Mex­i­can town comes up with cure for cor­rup­tion

Self-gov­erned com­mu­nity pro­tects peace, sa­cred forests

Houston Chronicle Sunday - - WORLD - By Pa­trick J. McDon­nell

CHERAN, Mex­ico — Check­points staffed by men with as­sault ri­fles, cam­ou­flage and body ar­mor greet vis­i­tors at the three ma­jor en­trances to this town.

The guards are not sol­diers, po­lice of­fi­cers, drug en­forcers or vig­i­lantes. They are mem­bers of home­grown pa­trols that have helped keep Cheran a bas­tion of tran­quil­ity within one of Mex­ico’s most vi­o­lent re­gions.

The town of 20,000 sits in the north­west cor­ner of Mi­choa­can, a state where au­thor­i­ties say at least 599 peo­ple were killed between Jan­uary and May, an in­crease of al­most 40 per­cent com­pared with the same pe­riod last year. Cheran hasn’t had a slay­ing or other se­ri­ous crime since early 2011.

That was the year that res­i­dents, most of them indige­nous and poor, waged an in­sur­rec­tion and de­clared self-rule in hopes of rid­ding them­selves of the ills that plague so much of Mex­ico: rag­ing vi­o­lence, cor­rupt politi­cians, a tooth­less jus­tice sys­tem and gangs that have ex­panded from drug smug­gling to ex­tor­tion, kid­nap­ping and il­le­gal log­ging.

Six years in, against all odds, Cheran’s ex­per­i­ment ap­pears to be work­ing.

“We couldn’t trust the au­thor­i­ties or po­lice any­more,” said Jose­fina Estrada, a pe­tite grand­mother who is among the women who spear­headed the re­volt. “We didn’t feel that they pro­tected us or helped us. We saw them as ac­com­plices with the crim­i­nals.”

In­deed, the crim­i­nal syn­di­cates that have long dom­i­nated Mi­choa­can are part of the rea­son, along with ram­pant poverty, that Cheran and other ru­ral ar­eas in the state have sent so many im­mi­grants to the U.S.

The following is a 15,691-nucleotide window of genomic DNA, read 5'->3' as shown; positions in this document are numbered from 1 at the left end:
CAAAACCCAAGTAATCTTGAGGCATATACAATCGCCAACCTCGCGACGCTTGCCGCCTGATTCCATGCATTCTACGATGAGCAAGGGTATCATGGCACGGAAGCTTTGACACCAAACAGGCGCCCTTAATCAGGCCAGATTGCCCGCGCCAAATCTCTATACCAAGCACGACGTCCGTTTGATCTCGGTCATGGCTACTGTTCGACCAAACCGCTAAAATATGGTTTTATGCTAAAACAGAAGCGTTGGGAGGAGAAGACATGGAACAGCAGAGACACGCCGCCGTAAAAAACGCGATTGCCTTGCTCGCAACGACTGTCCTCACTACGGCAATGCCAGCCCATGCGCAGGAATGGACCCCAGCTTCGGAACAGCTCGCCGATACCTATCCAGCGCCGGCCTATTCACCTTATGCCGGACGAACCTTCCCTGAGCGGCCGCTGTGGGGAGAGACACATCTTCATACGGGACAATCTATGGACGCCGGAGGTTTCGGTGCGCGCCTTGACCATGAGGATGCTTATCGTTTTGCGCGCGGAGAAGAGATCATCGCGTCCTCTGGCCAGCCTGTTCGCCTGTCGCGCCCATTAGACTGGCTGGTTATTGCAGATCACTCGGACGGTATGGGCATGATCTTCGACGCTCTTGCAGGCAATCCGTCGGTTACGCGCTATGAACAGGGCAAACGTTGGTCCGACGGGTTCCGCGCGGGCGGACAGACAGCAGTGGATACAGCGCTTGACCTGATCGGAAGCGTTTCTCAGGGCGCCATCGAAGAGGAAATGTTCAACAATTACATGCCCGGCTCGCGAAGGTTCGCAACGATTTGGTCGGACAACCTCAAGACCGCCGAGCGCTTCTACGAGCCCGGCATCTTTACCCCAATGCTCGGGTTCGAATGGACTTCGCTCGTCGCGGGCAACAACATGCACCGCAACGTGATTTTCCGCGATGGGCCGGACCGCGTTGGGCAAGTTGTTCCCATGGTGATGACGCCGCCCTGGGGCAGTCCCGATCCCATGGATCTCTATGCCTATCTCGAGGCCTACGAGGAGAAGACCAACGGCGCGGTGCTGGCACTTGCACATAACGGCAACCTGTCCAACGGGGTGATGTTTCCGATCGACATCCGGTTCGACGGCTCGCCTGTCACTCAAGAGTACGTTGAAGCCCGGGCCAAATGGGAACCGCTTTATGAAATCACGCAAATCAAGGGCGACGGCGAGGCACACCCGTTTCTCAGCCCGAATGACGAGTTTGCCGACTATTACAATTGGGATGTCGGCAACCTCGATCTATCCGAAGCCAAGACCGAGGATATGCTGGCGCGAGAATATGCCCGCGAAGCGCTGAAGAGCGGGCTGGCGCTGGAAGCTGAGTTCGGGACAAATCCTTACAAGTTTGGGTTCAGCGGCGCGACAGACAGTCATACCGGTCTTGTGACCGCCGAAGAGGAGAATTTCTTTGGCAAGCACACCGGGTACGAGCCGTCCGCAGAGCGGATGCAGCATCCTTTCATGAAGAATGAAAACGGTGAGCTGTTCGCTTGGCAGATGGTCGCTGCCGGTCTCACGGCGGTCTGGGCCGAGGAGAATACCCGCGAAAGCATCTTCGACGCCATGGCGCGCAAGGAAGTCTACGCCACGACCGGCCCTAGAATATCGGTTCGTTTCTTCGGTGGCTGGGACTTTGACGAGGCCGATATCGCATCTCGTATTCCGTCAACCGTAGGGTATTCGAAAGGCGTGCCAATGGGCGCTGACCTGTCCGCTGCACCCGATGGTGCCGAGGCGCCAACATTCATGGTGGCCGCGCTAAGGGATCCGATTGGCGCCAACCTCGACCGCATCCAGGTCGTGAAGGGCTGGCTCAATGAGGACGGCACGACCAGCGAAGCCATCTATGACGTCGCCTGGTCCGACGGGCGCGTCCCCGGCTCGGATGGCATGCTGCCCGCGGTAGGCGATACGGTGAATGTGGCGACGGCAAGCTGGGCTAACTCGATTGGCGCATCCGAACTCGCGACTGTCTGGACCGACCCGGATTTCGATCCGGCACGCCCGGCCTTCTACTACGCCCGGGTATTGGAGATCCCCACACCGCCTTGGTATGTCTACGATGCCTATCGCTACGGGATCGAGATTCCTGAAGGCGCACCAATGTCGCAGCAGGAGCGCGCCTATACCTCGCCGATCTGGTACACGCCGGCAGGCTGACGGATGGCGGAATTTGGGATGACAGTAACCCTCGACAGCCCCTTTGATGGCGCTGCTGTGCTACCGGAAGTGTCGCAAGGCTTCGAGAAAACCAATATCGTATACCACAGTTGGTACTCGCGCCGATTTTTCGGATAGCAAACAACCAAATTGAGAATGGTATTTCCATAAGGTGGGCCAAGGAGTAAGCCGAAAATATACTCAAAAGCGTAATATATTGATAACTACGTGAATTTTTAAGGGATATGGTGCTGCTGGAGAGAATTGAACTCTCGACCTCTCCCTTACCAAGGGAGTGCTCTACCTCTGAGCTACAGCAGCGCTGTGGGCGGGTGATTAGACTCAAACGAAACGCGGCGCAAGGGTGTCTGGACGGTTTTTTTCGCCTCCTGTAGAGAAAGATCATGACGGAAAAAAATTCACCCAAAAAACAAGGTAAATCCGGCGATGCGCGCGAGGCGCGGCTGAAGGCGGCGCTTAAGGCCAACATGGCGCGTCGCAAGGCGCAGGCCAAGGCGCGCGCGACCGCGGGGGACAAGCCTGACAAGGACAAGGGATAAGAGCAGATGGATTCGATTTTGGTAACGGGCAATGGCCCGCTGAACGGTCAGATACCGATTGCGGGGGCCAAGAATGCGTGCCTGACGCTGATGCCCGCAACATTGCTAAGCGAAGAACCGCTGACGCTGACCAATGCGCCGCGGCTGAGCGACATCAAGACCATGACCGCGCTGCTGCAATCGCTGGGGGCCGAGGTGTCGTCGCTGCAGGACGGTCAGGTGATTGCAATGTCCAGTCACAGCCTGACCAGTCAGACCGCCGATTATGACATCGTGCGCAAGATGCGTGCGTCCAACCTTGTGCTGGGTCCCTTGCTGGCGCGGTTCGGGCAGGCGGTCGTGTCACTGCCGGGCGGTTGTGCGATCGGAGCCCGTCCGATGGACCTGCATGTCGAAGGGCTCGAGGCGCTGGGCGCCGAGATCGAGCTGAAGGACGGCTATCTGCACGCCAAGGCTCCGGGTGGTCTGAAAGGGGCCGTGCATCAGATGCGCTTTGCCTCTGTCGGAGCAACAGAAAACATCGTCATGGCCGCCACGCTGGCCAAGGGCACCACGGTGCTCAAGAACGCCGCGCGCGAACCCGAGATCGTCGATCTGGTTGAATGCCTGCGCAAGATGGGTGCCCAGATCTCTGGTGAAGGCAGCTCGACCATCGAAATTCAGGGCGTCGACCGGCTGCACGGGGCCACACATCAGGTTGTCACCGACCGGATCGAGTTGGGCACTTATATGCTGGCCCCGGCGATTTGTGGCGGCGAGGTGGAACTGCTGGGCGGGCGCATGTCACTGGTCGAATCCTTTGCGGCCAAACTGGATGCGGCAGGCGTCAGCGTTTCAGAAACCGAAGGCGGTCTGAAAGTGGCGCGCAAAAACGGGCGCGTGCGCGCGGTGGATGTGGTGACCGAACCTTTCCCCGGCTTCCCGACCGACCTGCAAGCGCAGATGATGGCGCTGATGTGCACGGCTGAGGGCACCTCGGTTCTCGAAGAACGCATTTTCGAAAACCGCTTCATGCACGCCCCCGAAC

One of the ‘dis­ap­peared’

Cheran’s scourge were the ta­la­m­ontes, il­le­gal log­gers who worked at the be­hest of larger mafias and raided the com­mu­nal forests that are vi­tal to its econ­omy and cul­ture.

The tim­ber thieves would pa­rade through town on hulk­ing trucks, fer­ry­ing il­le­gal loads of pine, bran­dish­ing weapons and threat­en­ing any­one re­sist­ing.

Rafael Gar­cia Avila re­sisted. He be­longed to a town com­mit­tee that mon­i­tored for­est use and had taken a stand against il­le­gal log­ging. He and a col­league were kid­napped by gun­men Feb. 11, 2011, and never seen again, join­ing the mul­ti­tudes of “dis­ap­peared” who have van­ished dur­ing Mex­ico’s war on drugs.

“My hus­band loved the forests, the woods, the nat­u­ral world,” re­called his wi­dow, Maria Juarez Gon­za­lez, tears welling in her eyes.

The dis­ap­pear­ances — along with other killings, as­saults and the plun­der of the town’s an­ces­tral forests — be­came un­bear­able in a com­mu­nity where res­i­dents re­tain their iden­tity as Purepecha Indians, one of the few indige­nous groups in the area that did not suc­cumb to the Aztec em­pire.

“The ta­la­m­ontes would drive by in their trucks, laugh­ing at us,” re­called Estrada, a mother of eight — six of them liv­ing in the United States — who sells health shakes from a small store­front. “It wasn’t safe to be out at night. It wasn’t safe to be in the for­est. Some­times I went home and cried and cried.”

Torched seven trucks

Fi­nally, she called some other women and de­cided to strike back.

On April 15, 2011, be­fore dawn, the peo­ple of Cheran sounded the bells at the Ro­man Catholic Chapel of the Cal­vary and set off home­made fire­works to sum­mon help. Few had firearms, so they brought picks, shov­els and rocks.

Then they struck, seiz­ing the first tim­ber truck of the day, drag­ging out its two crew mem­bers and tak­ing them hostage. Lack­ing rope, they tied up their pris­on­ers with re­bo­zos, or shawls.

As more peo­ple re­sponded, an ini­tial crowd of about 30 swelled to more than 200.